June 2, 2009
The appointment of Christine Rankin to the Board of the Families Commission has put the spotlight on the work of The Families Commission, particularly our support for the new child discipline law.
The renewed debate on physical punishment shows how poorly the intent and purpose of the new law has been communicated to the public. I was surprised last week to hear a prominent lawyer (among others) say that the new child discipline law had not stopped child abuse. Simply making it illegal to break and enter a home doesn’t stop burglaries and no one expects it to. So it’s puzzling that there is an expectation that one law, on its own, will stop child abuse.
The repeal of Section 59 is part of a whole-of-society effort that is underway to reduce and prevent family violence. A lot of this is focused on building understanding about family violence and changing attitudes so people are less tolerant and more likely to seek help, or report incidents of violence. Some of this is being done through the It’s Not OK campaign, which was developed with the Families Commission leadership, funding and research in partnership with community organisations and other government agencies. The White Ribbon Day campaign is another of the Commission’s projects which is helping to change attitudes toward violence in families.
In an act of courage and leadership Parliament made sure our assault law was consistent with this work and gave children the same protection that was given to their parents. Now, when a parent is charged with assault, there is no longer a legal defence that the parent was using ‘reasonable force’ to discipline the child.
It’s a law that is working well in combination with the other work that is being done. Last week, a Christchurch father who punched his four year old son in the face and flicked his ear was found guilty of assault. The father’s lawyer told the court he was using reasonable force to discipline his son, but this is no longer a defence. The man’s yelling and abusive behaviour had caught the attention of passers by who were concerned enough to report the incident. Their willingness to step forward on behalf of the child is part of a new trend resulting from the It’s Not OK campaign. Research shows that one in five people who have seen the television advertisements have taken some sort of action because they were concerned about their behaviour or the behaviour of someone else. Our belief is that as intolerance grows, more and more people will speak up when they see or hear violent and abusive behaviour within families. It is this sort of action that will make it less likely that another Nia Glassie will die.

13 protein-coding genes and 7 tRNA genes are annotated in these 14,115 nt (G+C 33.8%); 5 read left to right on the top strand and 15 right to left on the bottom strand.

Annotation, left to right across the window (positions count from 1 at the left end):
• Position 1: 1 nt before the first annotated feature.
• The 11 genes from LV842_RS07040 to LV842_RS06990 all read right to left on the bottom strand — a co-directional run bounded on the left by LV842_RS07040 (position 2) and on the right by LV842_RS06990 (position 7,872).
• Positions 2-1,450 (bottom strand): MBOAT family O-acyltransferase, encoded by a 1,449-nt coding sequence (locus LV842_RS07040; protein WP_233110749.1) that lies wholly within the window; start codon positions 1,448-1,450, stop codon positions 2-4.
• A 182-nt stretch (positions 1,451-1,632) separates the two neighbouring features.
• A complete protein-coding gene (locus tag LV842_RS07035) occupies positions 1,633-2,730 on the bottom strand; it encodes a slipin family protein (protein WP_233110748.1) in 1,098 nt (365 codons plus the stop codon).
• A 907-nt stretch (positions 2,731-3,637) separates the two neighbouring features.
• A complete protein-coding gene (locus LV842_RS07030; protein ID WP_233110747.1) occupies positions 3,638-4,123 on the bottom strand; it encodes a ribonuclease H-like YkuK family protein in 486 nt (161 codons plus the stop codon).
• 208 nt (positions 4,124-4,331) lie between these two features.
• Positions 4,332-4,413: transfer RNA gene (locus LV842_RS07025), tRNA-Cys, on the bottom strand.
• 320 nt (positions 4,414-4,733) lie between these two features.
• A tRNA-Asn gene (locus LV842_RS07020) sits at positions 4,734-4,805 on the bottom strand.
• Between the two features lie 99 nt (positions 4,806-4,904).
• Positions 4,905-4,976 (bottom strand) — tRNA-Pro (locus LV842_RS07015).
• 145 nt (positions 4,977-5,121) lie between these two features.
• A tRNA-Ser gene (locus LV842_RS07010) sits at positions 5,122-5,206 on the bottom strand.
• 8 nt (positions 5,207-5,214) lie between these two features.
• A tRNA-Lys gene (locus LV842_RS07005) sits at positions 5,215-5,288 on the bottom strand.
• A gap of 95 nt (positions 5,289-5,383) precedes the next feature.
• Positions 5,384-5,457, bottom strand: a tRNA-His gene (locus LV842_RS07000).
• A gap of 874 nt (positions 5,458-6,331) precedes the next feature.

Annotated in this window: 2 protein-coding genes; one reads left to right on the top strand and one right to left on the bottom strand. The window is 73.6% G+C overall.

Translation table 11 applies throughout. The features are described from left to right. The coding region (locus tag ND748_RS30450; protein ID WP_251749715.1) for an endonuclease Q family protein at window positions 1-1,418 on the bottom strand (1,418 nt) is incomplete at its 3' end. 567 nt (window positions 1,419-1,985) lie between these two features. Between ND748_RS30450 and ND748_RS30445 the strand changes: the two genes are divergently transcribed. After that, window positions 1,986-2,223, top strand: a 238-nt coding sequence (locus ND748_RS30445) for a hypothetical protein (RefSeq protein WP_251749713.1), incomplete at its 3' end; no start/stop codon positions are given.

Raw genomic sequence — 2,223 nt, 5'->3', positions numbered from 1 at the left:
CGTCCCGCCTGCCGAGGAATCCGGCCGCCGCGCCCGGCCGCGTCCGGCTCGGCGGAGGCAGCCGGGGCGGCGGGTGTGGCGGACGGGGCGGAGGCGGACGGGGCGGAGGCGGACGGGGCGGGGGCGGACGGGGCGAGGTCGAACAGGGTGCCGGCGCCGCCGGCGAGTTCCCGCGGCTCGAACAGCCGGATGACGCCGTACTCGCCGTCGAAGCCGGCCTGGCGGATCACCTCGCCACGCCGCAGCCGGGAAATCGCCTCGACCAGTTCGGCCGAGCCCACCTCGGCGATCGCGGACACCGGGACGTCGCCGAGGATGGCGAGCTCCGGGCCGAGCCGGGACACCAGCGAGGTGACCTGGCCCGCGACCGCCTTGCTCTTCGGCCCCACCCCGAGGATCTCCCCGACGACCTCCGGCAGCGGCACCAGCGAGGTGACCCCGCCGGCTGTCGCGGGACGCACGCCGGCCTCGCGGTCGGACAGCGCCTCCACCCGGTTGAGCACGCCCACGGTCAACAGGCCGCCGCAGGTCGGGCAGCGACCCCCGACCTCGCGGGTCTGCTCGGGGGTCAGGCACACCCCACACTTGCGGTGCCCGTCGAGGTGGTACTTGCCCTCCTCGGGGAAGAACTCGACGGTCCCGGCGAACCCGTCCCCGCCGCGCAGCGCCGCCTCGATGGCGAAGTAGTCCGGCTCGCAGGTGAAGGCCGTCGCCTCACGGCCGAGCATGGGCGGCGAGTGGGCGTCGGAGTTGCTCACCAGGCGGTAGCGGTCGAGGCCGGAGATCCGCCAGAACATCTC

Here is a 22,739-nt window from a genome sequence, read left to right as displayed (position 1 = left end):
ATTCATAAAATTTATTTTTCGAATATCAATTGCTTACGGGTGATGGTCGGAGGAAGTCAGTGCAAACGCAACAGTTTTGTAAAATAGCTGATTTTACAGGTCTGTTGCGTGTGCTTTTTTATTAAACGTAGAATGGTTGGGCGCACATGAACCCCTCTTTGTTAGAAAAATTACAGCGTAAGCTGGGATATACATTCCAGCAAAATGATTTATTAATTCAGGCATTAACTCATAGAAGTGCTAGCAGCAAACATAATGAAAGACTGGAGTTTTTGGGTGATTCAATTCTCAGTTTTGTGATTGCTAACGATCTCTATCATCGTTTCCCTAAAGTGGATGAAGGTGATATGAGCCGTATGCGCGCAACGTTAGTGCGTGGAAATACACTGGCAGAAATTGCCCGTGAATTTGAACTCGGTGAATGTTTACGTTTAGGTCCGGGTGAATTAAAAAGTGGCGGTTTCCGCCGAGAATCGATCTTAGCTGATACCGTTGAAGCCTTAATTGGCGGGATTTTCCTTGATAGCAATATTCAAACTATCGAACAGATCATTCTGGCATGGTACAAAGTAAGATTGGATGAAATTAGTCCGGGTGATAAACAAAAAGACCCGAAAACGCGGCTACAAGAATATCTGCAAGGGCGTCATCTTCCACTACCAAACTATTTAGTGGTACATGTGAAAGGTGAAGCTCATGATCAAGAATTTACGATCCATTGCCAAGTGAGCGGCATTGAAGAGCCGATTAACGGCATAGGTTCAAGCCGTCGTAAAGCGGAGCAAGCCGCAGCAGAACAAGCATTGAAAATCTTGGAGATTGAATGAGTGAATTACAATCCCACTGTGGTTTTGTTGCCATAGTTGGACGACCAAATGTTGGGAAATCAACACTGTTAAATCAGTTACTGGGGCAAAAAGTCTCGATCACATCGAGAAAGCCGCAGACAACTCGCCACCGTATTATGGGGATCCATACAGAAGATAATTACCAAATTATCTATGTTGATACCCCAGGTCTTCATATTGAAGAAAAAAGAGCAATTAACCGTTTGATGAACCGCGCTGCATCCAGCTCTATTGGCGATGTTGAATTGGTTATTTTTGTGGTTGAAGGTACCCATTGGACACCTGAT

Last week, a Christchurch Press columnist criticised the research done by the Commission. He used our recent report on the difficulties shift-working parents have in managing childcare to illustrate his point of view. He felt that the information from these families was simply a statement of what the public already knew. Far from it. This was a small study done within the context of a much bigger project that looks at just what it is that families need in the way of child care services. By drilling down and doing intensive interviews with a range of families we are able to determine patterns of need, whether people’s arrangements work and what would they prefer in the way of support. The resulting information, along with our analysis, is now being made available to government and service providers and should, in time, result in services and support being much more targeted. This in turn should lead to more efficient use and delivery of resources. That’s the thing about research. It provides facts on which to base decisions and services, rather than opinion and anecdotes.
One of the other common statements made about the Commission is that its work could be done by some other government agency. That may be partly true of some of our research so we are careful to make sure we don’t duplicate the work of others. But the Comission is unique in that it was specifically set up to advocate for families and to provide independent and impartial advice to government and to other organisations. We are also tasked with taking the resilience and strengths of families into account in our work rather than focusing on their deficits.
We acknowledge that The Christchurch Press’s columnist is probably not alone in knowing little about the Commission. Our work is often done behind the scenes, in partnership with many other agencies, community organisations and government departments. However I believe a street poll would reveal that the public knows just as little about the work of Internal Affairs or the Ministry of Social Development as it does about the Commission.
But ask any large community agency that works with families who we are and what we do and I am confident you will find they support and value the contribution we are making through our research, information, advice and support.
Jan Pryor is the Chief Commissioner at The Families Commission